NVIDIA has confirmed the first details for its new GeForce RTX 30 series GPUs, and the specs and prices of these upcoming graphic cards are already sending shockwaves throughout the industry.
Let’s start with the low-end GeForce RTX 3070. With its 8 GB GDDR6 VRAM, 1.73 GHz boost clock, and 5,888 CUDA Cores, the 3070 more than justifies its relatively low $499 price point. You’ll have to wait until October to actually buy one (or at least receive it), but the card’s specs make it a respectable upgrade at an equally reasonable price.
If you’re looking for something a little more powerful, then the RTX 3080 may be for you. It features 10 GB of GDDR6X memory as well as 8704 CUDA Cores and a 1.71 GHz Boost Clock speed. While this card is slightly more expensive ($699), it’s also going to be the first new Nvidia card on the market when it’s released on Sept. 17. It’s a pretty nice deal all-around.
If you’re really looking to go top of the line, though, then you’ll want the RTX 3090. With its 24 GB of GDDR6X memory, 1.70 GHz Boost Clock speed, and 10496 CUDA Cores, the 3090 specs represent a 50% speed improvement over the TITAN RTX. The bad news is that all of that power will set you back $1499 when the 3090 is released on Sept. 24.
Regardless of which card you choose, you’ll be able to enjoy a few features that they all share, such as improved cooling performance, improved mechanical structure and design, HDMI 2.1 support, and AC1 Decode functionality which allows you to view high-quality videos while using significantly less bandwidth.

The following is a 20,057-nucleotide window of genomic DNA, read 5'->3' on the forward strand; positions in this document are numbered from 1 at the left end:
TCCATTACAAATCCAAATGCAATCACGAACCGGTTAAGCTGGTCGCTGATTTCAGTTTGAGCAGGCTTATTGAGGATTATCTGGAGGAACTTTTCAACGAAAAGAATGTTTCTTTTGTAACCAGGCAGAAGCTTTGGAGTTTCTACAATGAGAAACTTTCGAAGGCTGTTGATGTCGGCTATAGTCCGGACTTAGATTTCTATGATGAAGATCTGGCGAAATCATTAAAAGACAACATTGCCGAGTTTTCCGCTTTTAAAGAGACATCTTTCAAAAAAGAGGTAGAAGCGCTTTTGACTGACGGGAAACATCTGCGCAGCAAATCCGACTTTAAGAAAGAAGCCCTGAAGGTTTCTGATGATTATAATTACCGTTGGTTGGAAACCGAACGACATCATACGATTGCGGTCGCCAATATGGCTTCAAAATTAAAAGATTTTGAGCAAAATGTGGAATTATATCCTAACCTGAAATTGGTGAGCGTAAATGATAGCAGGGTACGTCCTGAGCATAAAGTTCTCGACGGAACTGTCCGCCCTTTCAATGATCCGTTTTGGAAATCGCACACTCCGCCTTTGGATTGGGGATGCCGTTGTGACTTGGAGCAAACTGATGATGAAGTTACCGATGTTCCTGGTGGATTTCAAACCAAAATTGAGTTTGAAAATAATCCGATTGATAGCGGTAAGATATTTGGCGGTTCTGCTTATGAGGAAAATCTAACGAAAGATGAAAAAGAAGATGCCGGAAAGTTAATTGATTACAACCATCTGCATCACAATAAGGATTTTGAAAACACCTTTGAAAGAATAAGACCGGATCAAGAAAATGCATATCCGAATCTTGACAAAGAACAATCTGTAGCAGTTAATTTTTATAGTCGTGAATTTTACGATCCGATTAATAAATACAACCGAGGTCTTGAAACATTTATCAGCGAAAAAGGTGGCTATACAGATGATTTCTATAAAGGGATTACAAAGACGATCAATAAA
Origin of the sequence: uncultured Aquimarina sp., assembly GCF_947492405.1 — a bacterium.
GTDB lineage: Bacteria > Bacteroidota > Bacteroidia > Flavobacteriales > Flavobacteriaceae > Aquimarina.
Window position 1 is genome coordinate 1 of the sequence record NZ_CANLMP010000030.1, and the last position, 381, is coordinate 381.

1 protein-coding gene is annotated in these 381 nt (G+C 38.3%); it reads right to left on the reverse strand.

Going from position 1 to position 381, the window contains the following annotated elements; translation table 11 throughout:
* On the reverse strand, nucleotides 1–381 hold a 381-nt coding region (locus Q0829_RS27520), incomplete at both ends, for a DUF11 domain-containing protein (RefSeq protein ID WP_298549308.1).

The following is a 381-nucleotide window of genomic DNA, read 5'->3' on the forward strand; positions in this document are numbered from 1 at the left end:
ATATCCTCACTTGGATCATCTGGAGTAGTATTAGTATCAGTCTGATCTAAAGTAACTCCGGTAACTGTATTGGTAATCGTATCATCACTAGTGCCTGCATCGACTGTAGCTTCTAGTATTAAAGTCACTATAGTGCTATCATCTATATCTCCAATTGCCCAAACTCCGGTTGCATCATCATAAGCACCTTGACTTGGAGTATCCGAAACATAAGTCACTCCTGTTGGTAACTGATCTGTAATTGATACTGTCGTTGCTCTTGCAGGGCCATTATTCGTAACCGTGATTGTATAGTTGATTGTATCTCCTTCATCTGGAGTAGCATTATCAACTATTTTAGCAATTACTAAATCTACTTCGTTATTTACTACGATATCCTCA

NVIDIA considers the GeForce RTX 3080 to be the flagship card of this lineup, which makes sense given its competitive price, specs, and promises of offering consistent 4K/60FPS performance. However, what’s really catching everyone’s attention at the moment is NVIDIA’s claims that the GeForce RTX 3090 allows for consistent 8K gaming at 60 FPS. You can see some reactions to those 8K visuals in the video below:
There’s a lot more info to break down about these cards (we’d advise you to visit the NVIDIA website for the complete technical details), but everything about these cards is a bit surprising. At a time when most games still struggle to consistently offer 4K gaming at 60 FPS, NVIDIA is promising to offer that consistency as well as a glimpse at the future of high-resolution PC gaming.
NVIDIA is calling this the biggest generational leap in the history of their GPUs and that doesn’t feel like hyperbole. Best of all, all of these cards are (relatively speaking) reasonably priced. It’s enough to make you contemplate building a new gaming PC as the medium continues to be supported by a legion of incredible titles as well as increased support from Microsoft, Sega, and even the PlayStation team.